* Any views expressed in this opinion piece are those of the author and not of Thomson Reuters Foundation.
The Sahara Forest Project aims to produce food, water and clean energy using technology to harness deserts, saltwater and CO2
In desert lands, temperatures can reach a searing 50 degrees Celsius and rainfall can be as little as 10 inches (25.4 cm) per year. It would be easy to dismiss these areas as wastelands, lacking the vital ingredients to produce abundant supplies of food, clean energy and employment.
Yet a pilot project in Qatar has demonstrated that, by using a unique combination of innovations and the elements that are available in the desert, growth can be restored, and crops for food, fodder and fuel can flourish.
The Sahara Forest Project concept was launched in 2009, with the aim of ‘greening’ desert areas and creating a sustainable solution to the world’s food and energy demands through a restorative process, rather than an extractive one.
It is designed to utilise what we have enough of - deserts, saltwater and carbon dioxide (CO₂) - to produce what we need more of: food, water and clean energy.
In 2011, the Sahara Forest Project partnered with Yara International ASA, a global fertiliser company, and the Qatar Fertiliser Company (Qafco), opening its first pilot facility in December 2012. Described as ‘an oasis of green technologies’, the purpose-built facility in Qatar brings together existing and proven environmental technologies, benefiting from the synergies between them.
USE WHAT YOU HAVE
The Sahara Forest Project aims to establish groups of interconnected economic activities in different low-lying desert areas around the world. The core of the concept is infrastructure for bringing saltwater inland.
Through this infrastructure, the project aims to make electricity generation from concentrated solar power (CSP) more efficient and to operate energy- and water-efficient saltwater-cooled greenhouses, which can then be used for growing high value crops in the desert.
In addition, technologies produce freshwater for irrigation or drinking, safely manage brine, and harvest useful compounds from the resulting salt. They also grow biomass for energy purposes in a way that doesn’t compete with food cultivation, and re-green desert lands. A technology for establishing outside vegetation in arid environments is one of the key components.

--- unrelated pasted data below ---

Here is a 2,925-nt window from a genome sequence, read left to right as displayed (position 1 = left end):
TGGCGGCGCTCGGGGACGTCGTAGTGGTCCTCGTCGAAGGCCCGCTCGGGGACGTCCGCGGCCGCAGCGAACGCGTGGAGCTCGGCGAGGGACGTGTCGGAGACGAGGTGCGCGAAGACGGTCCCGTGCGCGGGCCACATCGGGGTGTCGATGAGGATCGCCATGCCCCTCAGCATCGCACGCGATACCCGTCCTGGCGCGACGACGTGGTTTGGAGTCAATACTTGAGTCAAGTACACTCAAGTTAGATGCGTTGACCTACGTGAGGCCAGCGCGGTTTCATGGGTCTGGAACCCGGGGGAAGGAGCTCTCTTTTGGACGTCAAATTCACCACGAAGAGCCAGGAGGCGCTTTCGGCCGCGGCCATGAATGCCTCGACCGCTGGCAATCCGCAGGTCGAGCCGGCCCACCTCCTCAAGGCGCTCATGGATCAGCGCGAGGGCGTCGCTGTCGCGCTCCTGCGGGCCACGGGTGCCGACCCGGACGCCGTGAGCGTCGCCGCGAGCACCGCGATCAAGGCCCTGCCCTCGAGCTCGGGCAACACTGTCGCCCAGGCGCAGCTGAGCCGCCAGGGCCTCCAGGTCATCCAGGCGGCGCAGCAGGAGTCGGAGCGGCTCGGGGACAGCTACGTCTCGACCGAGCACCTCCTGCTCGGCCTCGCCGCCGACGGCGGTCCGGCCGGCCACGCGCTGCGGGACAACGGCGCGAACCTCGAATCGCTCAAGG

Besides commodity outputs of food, energy and salt, the system also provides global climate benefits by sequestering CO2 in the facility’s plants and soils, and by pushing back the accelerating process of desertification through replanting desert areas.
By bringing desert areas into productive use, more carbon can be stored from the atmosphere in plants, roots and soils. Such measures have the potential to be a major tool in limiting the effect of global warming.
It has been estimated that a single Sahara Forest Project facility with 50 MW of concentrated solar power and 50 hectares of seawater greenhouses would annually produce 34,000 tonnes of vegetables, employ over 800 people, export 155 GWh of electricity and sequester more than 8,250 tonnes of CO2.
The Sahara Forest Project concept and technologies could be implemented successfully in parts of most of the world’s hot deserts. Suitable locations depend on social factors such as political support, access to expertise, geopolitical benefit and local partnerships.
Additionally a number of financial factors must be considered such as availability of funding, manufacturing and construction costs, labour costs, market access, market value and the cost of land.
Technical issues will also determine the viability of a Sarah Forest Project, including the correct temperature and humidity levels. Height above sea level (up to around 200m) and distance from the sea are other important factors, as they have a direct effect on the energy required to pump seawater.
Even if all the conditions are right, Sahara Forest Project facilities will only be truly successful if well integrated with local communities providing opportunities for jobs, produce and knowledge transfer.
Finding a sustainable way to feed the planet while making efficient use of our most precious natural resources is a global priority – and we have the technology and innovation to make it happen. Reclaiming arid lands will be a key factor in this process, and desert lands should not be overlooked.
Pierre Herben is chief technology officer of Yara and a spokesperson for the global agriculture coalition Farming First. He participated in the Global Forum for Innovations in Agriculture in Abu Dhabi from February 3-5.